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Red Crossbill

Loxia curvirostra

Order:
Passeriformes
Family:
Fringillidae
Sections

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Photos from this Account

Pair of Red Crossbills (male: top; female: bottom).

Medium-sized finch with distinctive crossed mandibles. Adult males are variably deep brick red to reddish yellow with uniformly dark brown flight feathers, and a short, deeply notched dark brown tail. Adult females are uniformly olive to grayish with a greenish yellow breast and rump; typically with pale throat. No regular seasonal changes in plumage, although males may replace red feathers with yellow or greenish feathers or the reverse during annual molt.

Adult male White-winged Crossbill with two female and a young male Red Crossbill.

Male Red Crossbills are typically plain-winged, unlike the strongly wing-barred White-winged Crossbill. Rare variant Red Crossbills can have narrow wingbars. There is also a Pine Siskin in the back left.

Juvenile male Red Crossbill (25 August).

Juveniles are overall streaked, the body feathers with darker centers. Upperwing median, greater, and primary coverts and tertials brownish, tipped buff (narrowly on primary coverts) occasionally with broader tips on median and greater coverts forming indistinct to distinct wing-bars. Sexes are similar. Note Preformative Molt in action with yellow and red feathers molting in on breast, neck, and head; the red feathers indicate that this is a male.

Female Red Crossbill undergoing Preformative Molt (29 December).

In North America, this molt includes most to all body feathers and upperwing median coverts.

Formative male Red Crossbill (4 June).

Plumage is variable depending on extent and timing of molt; some individuals can show yellow feathering resembling Definitive Basic female; some may show red feathering similar to Definitive Basic male but not as intensely red; others show intermediate or mixed feather coloration. Some portions of underparts may show streaking.

Female Red Crossbill (4 November).

This female appears to be in formative plumage by the lack of yellow and molt limits in the tertials and upperwing coverts but, interestingly shows replaced outer primaries (p6-p9) contrasting with retained inner primaries, suggesting an "eccentric" preformative molt pattern, recorded previously in Europe but not previously, though to be expected, in North America (see Preformative Molt). An alternate explanation could be that it is in Definitive Basic Plumage but had suspended molt for breeding at p5, then resumed after breeding with p6. The Preformative and other molts in crossbiils are complex and in need of further study.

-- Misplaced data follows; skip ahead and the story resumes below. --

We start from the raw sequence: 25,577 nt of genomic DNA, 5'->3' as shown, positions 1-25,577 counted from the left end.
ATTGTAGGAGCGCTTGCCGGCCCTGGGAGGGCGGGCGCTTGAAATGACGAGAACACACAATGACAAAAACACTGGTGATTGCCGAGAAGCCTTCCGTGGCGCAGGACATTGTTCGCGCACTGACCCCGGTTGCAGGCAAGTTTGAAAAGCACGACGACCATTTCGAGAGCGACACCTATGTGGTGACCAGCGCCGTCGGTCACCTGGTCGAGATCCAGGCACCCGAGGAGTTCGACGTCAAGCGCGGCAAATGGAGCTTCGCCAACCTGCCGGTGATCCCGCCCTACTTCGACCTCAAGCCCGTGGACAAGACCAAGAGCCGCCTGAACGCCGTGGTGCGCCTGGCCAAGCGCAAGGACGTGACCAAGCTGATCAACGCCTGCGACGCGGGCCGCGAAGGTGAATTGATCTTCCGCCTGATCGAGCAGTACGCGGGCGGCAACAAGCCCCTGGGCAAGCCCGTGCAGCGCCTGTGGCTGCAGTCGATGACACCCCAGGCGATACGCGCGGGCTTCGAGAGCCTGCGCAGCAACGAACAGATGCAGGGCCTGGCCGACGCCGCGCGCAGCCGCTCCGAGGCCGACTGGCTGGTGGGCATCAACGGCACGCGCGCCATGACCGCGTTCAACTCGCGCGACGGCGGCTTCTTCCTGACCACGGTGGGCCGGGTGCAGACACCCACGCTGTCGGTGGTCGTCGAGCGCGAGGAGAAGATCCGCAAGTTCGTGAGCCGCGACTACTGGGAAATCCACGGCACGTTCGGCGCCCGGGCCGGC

Second Basic female Red Crossbill (2 April).

This individual appears in Definitive Basic Plumage, with uniformly broad and dusky brown wing coverts and primaries, except that it has retained the juvenile s4-s6 during an incomplete Second Prebasic Molt.

Male Red Crossbill completing Second Prebasic Molt (12 November).

This male is replacing p8, s5, and the outer rectrices during a prebasic molt. The worn retained juvenile outer primary (p9) and s6 (the last feathers typically replaced during prebasic molts), along with the yellowish rather than red body plumage, indicate this bird to be completing its Second Prebasic Molt.

Female Red Crossbill following suspended Second Prebasic Molt (4 September).

This dull female shows mostly juvenile upperwing feathers but has replaced the inner four primaries (p1-p4) before suspending the Second Prebasic Molt.

Female Red Crossbill completing Definitive Prebasic Molt (23 September).

This female is replacing p8 and s4. The retained outer primary (p9) and s5-s6 are broad and of good quality, indicating basic feathers and that this bird to be completing its Definitive Prebasic Molt. The rather full yellow coloration also indicates an adult among females.

Definitive Basic male Red Crossbill (12 November).

Forehead, crown, and nape are brick red. Back feathers are similar, often with darker feather centers producing mottled effect. Scapulars similar but more extensively brown, with red restricted to feather edges. Feathers of upperwing blackish brown (primaries slightly darker); median and greater coverts narrowly edged reddish brown, remiges finely edged reddish brown or paler. The red plumage along with the uniformly broad and dusky wing and tail feathers indicate Definitive Basic Plumage.

Definitive Basic male Red Crossbill (5 February).

Underparts are red, gradually becoming more grayish to whitish on the lower belly. Tail is deeply notched, feathers blackish brown to warm brown, edged red to reddish brown.

Definitive Basic male Red Crossbill (26 February).